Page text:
California’s New Data Law is a Step Forward for Data Protection in the U.S.

By now, we’ve certainly all heard about the GDPR, and many businesses around the world have felt its effects. The GDPR isn’t the only forward leap for data privacy making waves in 2018, though. California just passed the toughest and most comprehensive data privacy law that the States has ever seen—marking a huge leap forward for the nation. The California Consumer Privacy Act of 2018 outlines legislation that will bring […]

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Madi joined Blancco in June 2018, bringing a wealth of content experience to the fold. As Content Manager, Madi strategizes and executes on all content across our site and social channels, as well as heading up email communications. Almost five years into her content career, Madi has worked with myriad global companies on their content and creative strategy, and has a passion for all things literary.

By now, we’ve certainly all heard about the GDPR, and many businesses around the world have felt its effects. The GDPR isn’t the only forward leap for data privacy making waves in 2018, though. California just passed the toughest and most comprehensive data privacy law that the States has ever seen—marking a huge leap forward for the nation.

The California Consumer Privacy Act of 2018 outlines legislation that will bring large companies that handle large data sets accountable for the ways they manage, store and dispose of the sensitive data available to them.

What You Need to Know

The law comes in response to a series of high profile privacy scandals surrounding the misuse of data in the USA. Californian citizens disclose personally identifiable information regularly – when buying a car, applying for a job and sometimes even just going out for dinner. A company can access information such as a customer’s address, marital status and, in some cases, even their geographical location. The misuse of this data can have catastrophic effects.

As detailed in the Act, “the unauthorized disclosure of personal information and the loss of privacy can have devastating effects for individuals, ranging from financial fraud, identity theft, and unnecessary costs to personal time and finances, to destruction of property, harassment, reputational damage, emotional stress, and even potential physical harm.”

As of July 2018, this latest Californian legislation is the toughest in the U.S. – for companies that operate across the States, this could mean complying to the strictest law forces them to comply to the same level across operations.

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Now, Californians have much more autonomy over their data. As per the Act:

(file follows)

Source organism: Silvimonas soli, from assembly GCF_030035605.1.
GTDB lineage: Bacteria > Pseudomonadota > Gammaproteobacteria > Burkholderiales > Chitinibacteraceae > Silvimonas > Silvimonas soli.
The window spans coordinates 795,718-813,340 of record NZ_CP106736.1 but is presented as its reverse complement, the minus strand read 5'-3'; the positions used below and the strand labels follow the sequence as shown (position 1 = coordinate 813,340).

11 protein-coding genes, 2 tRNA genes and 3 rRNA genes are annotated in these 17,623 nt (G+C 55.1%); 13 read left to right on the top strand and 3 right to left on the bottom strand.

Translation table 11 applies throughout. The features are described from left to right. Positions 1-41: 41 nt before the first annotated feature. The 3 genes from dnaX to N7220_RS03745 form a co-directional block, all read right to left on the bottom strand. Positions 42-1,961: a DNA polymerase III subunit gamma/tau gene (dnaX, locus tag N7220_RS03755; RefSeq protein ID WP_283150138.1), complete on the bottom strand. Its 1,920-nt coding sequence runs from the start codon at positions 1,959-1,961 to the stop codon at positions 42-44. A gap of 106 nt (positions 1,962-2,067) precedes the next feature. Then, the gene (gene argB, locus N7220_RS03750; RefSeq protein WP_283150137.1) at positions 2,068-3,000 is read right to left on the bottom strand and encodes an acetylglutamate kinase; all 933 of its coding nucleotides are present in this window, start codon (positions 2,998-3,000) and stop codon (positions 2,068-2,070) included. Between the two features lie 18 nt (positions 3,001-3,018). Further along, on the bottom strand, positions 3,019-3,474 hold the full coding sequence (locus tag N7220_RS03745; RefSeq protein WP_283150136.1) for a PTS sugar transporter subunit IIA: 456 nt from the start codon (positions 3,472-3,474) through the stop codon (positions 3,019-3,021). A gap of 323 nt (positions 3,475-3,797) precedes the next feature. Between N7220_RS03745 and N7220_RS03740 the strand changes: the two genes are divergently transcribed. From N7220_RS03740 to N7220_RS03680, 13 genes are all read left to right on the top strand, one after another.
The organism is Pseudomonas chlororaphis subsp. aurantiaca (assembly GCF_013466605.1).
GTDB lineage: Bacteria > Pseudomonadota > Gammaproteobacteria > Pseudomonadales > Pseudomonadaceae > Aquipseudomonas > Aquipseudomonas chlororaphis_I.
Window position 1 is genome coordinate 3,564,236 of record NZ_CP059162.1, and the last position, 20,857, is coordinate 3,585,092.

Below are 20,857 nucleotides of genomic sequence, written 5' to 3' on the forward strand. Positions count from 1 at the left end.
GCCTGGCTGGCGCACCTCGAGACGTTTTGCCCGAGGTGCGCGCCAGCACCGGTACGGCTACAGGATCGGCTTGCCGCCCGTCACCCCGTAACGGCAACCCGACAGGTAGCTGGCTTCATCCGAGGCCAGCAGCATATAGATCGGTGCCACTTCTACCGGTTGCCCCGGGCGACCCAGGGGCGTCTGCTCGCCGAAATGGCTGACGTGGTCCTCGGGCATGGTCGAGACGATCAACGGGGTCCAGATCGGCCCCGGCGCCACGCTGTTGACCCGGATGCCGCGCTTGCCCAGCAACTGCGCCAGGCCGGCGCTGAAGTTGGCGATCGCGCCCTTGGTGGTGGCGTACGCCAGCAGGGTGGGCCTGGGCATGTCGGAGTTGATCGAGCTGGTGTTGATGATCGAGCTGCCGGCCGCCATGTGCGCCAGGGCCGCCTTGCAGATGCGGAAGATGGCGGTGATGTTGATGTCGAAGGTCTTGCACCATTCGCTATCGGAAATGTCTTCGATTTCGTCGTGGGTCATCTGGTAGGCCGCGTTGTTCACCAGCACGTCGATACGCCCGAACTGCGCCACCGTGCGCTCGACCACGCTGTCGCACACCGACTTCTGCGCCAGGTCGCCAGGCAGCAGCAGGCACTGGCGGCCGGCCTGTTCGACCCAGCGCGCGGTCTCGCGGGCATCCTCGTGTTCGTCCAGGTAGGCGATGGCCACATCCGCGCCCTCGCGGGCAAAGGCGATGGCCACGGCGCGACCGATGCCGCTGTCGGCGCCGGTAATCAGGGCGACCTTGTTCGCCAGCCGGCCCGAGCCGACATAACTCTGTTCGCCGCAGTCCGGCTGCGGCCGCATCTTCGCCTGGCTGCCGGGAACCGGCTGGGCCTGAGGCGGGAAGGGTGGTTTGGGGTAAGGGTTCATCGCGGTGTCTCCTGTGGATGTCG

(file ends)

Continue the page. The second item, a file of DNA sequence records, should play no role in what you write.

(a) A consumer shall have the right to request that a business that collects a consumer’s personal information disclose to that consumer the categories and specific pieces of personal information the business has collected.

(b) A business that collects a consumer’s personal information shall, at or before the point of collection, inform consumers as to the categories of personal information to be collected and the purposes for which the categories of personal information shall be used. A business shall not collect additional categories of personal information or use personal information collected for additional purposes without providing the consumer with notice consistent with this section.

(c) A business shall provide the information specified in subdivision (a) to a consumer only upon receipt of a verifiable consumer request.

(d) A business that receives a verifiable consumer request from a consumer to access personal information shall promptly take steps to disclose and deliver, free of charge to the consumer, the personal information required by this section. The information may be delivered by mail or electronically, and if provided electronically, the information shall be in a portable and, to the extent technically feasible, in a readily useable format that allows the consumer to transmit this information to another entity without hindrance. A business may provide personal information to a consumer at any time, but shall not be required to provide personal information to a consumer more than twice in a 12-month period.

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(e) This section shall not require a business to retain any personal information collected for a single, one-time transaction, if such information is not sold or retained by the business or to reidentify or otherwise link information that is not maintained in a manner that would be considered personal information.

Because companies are now held accountable for the way they manage personal data, the importance of secure data disposal is more important than ever. Customers can request that a company delete their personal data at any time and may require proof of erasure. Blancco’s suite of data erasure products allow businesses to be compliant with the strictest data protection legislation around the world, providing a tamper-proof audit trail that proves compliance and ensures complete data sanitization.

Is your business compliant with the new regulation? Contact Blancco today to discuss your options, and read the full California Consumer Privacy Act of 2018 here.

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